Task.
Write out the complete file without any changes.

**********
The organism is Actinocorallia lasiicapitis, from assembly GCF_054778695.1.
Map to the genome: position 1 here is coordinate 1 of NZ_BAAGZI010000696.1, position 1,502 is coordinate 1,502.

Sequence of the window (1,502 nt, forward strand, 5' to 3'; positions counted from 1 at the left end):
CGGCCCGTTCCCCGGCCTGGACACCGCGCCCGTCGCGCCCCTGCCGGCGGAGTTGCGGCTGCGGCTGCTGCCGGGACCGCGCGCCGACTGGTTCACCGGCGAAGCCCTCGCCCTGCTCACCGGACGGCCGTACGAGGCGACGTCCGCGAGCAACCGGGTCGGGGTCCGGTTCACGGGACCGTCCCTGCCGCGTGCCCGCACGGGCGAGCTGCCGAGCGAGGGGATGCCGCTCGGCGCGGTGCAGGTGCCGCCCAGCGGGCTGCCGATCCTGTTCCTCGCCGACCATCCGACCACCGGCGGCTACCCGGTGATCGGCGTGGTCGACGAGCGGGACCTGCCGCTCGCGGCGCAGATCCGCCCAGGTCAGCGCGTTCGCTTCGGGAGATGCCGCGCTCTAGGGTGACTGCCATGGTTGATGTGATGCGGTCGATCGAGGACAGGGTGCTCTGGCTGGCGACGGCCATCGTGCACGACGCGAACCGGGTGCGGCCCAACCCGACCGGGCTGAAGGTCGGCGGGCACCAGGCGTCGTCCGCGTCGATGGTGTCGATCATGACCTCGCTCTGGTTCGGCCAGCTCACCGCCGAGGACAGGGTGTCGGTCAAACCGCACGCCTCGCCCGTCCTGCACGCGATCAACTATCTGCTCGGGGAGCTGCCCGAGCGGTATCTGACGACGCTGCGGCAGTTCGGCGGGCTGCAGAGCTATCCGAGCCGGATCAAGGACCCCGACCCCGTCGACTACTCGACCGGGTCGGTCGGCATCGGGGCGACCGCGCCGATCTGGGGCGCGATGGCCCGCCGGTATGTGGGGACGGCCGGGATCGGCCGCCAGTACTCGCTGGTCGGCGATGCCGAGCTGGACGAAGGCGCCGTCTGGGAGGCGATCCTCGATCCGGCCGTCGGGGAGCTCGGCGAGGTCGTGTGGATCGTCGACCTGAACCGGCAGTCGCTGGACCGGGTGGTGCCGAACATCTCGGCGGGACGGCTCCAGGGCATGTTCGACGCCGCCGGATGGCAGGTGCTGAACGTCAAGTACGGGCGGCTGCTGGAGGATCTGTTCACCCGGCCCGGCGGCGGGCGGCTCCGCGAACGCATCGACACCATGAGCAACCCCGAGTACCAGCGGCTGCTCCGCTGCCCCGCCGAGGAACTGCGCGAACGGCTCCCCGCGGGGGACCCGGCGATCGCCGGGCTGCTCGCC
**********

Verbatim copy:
The organism is Actinocorallia lasiicapitis, from assembly GCF_054778695.1.
Map to the genome: position 1 here is coordinate 1 of NZ_BAAGZI010000696.1, position 1,502 is coordinate 1,502.

Sequence of the window (1,502 nt, forward strand, 5' to 3'; positions counted from 1 at the left end):
CGGCCCGTTCCCCGGCCTGGACACCGCGCCCGTCGCGCCCCTGCCGGCGGAGTTGCGGCTGCGGCTGCTGCCGGGACCGCGCGCCGACTGGTTCACCGGCGAAGCCCTCGCCCTGCTCACCGGACGGCCGTACGAGGCGACGTCCGCGAGCAACCGGGTCGGGGTCCGGTTCACGGGACCGTCCCTGCCGCGTGCCCGCACGGGCGAGCTGCCGAGCGAGGGGATGCCGCTCGGCGCGGTGCAGGTGCCGCCCAGCGGGCTGCCGATCCTGTTCCTCGCCGACCATCCGACCACCGGCGGCTACCCGGTGATCGGCGTGGTCGACGAGCGGGACCTGCCGCTCGCGGCGCAGATCCGCCCAGGTCAGCGCGTTCGCTTCGGGAGATGCCGCGCTCTAGGGTGACTGCCATGGTTGATGTGATGCGGTCGATCGAGGACAGGGTGCTCTGGCTGGCGACGGCCATCGTGCACGACGCGAACCGGGTGCGGCCCAACCCGACCGGGCTGAAGGTCGGCGGGCACCAGGCGTCGTCCGCGTCGATGGTGTCGATCATGACCTCGCTCTGGTTCGGCCAGCTCACCGCCGAGGACAGGGTGTCGGTCAAACCGCACGCCTCGCCCGTCCTGCACGCGATCAACTATCTGCTCGGGGAGCTGCCCGAGCGGTATCTGACGACGCTGCGGCAGTTCGGCGGGCTGCAGAGCTATCCGAGCCGGATCAAGGACCCCGACCCCGTCGACTACTCGACCGGGTCGGTCGGCATCGGGGCGACCGCGCCGATCTGGGGCGCGATGGCCCGCCGGTATGTGGGGACGGCCGGGATCGGCCGCCAGTACTCGCTGGTCGGCGATGCCGAGCTGGACGAAGGCGCCGTCTGGGAGGCGATCCTCGATCCGGCCGTCGGGGAGCTCGGCGAGGTCGTGTGGATCGTCGACCTGAACCGGCAGTCGCTGGACCGGGTGGTGCCGAACATCTCGGCGGGACGGCTCCAGGGCATGTTCGACGCCGCCGGATGGCAGGTGCTGAACGTCAAGTACGGGCGGCTGCTGGAGGATCTGTTCACCCGGCCCGGCGGCGGGCGGCTCCGCGAACGCATCGACACCATGAGCAACCCCGAGTACCAGCGGCTGCTCCGCTGCCCCGCCGAGGAACTGCGCGAACGGCTCCCCGCGGGGGACCCGGCGATCGCCGGGCTGCTCGCC